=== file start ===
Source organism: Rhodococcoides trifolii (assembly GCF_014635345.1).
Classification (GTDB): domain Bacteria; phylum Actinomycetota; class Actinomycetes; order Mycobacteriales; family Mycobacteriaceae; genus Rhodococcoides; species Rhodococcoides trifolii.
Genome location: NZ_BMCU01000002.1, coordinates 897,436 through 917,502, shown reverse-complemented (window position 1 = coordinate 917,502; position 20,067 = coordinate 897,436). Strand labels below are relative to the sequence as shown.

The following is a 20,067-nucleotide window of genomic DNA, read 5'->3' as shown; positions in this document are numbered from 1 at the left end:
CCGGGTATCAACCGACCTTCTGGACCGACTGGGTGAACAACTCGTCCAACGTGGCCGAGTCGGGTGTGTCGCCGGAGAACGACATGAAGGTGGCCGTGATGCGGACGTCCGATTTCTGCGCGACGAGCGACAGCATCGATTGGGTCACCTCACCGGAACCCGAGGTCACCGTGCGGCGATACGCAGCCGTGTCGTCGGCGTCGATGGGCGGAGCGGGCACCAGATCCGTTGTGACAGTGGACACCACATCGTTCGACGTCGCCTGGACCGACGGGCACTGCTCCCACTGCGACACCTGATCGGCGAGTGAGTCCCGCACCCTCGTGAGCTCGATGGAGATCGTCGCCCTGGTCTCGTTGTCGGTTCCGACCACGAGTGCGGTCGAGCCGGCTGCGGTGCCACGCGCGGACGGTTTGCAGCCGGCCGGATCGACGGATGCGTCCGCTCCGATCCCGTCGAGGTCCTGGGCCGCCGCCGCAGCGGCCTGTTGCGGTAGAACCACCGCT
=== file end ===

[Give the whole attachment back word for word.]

Source organism: Rhodococcoides trifolii (assembly GCF_014635345.1).
Classification (GTDB): domain Bacteria; phylum Actinomycetota; class Actinomycetes; order Mycobacteriales; family Mycobacteriaceae; genus Rhodococcoides; species Rhodococcoides trifolii.
Genome location: NZ_BMCU01000002.1, coordinates 897,436 through 917,502, shown reverse-complemented (window position 1 = coordinate 917,502; position 20,067 = coordinate 897,436). Strand labels below are relative to the sequence as shown.

The following is a 20,067-nucleotide window of genomic DNA, read 5'->3' as shown; positions in this document are numbered from 1 at the left end:
CCGGGTATCAACCGACCTTCTGGACCGACTGGGTGAACAACTCGTCCAACGTGGCCGAGTCGGGTGTGTCGCCGGAGAACGACATGAAGGTGGCCGTGATGCGGACGTCCGATTTCTGCGCGACGAGCGACAGCATCGATTGGGTCACCTCACCGGAACCCGAGGTCACCGTGCGGCGATACGCAGCCGTGTCGTCGGCGTCGATGGGCGGAGCGGGCACCAGATCCGTTGTGACAGTGGACACCACATCGTTCGACGTCGCCTGGACCGACGGGCACTGCTCCCACTGCGACACCTGATCGGCGAGTGAGTCCCGCACCCTCGTGAGCTCGATGGAGATCGTCGCCCTGGTCTCGTTGTCGGTTCCGACCACGAGTGCGGTCGAGCCGGCTGCGGTGCCACGCGCGGACGGTTTGCAGCCGGCCGGATCGACGGATGCGTCCGCTCCGATCCCGTCGAGGTCCTGGGCCGCCGCCGCAGCGGCCTGTTGCGGTAGAACCACCGCT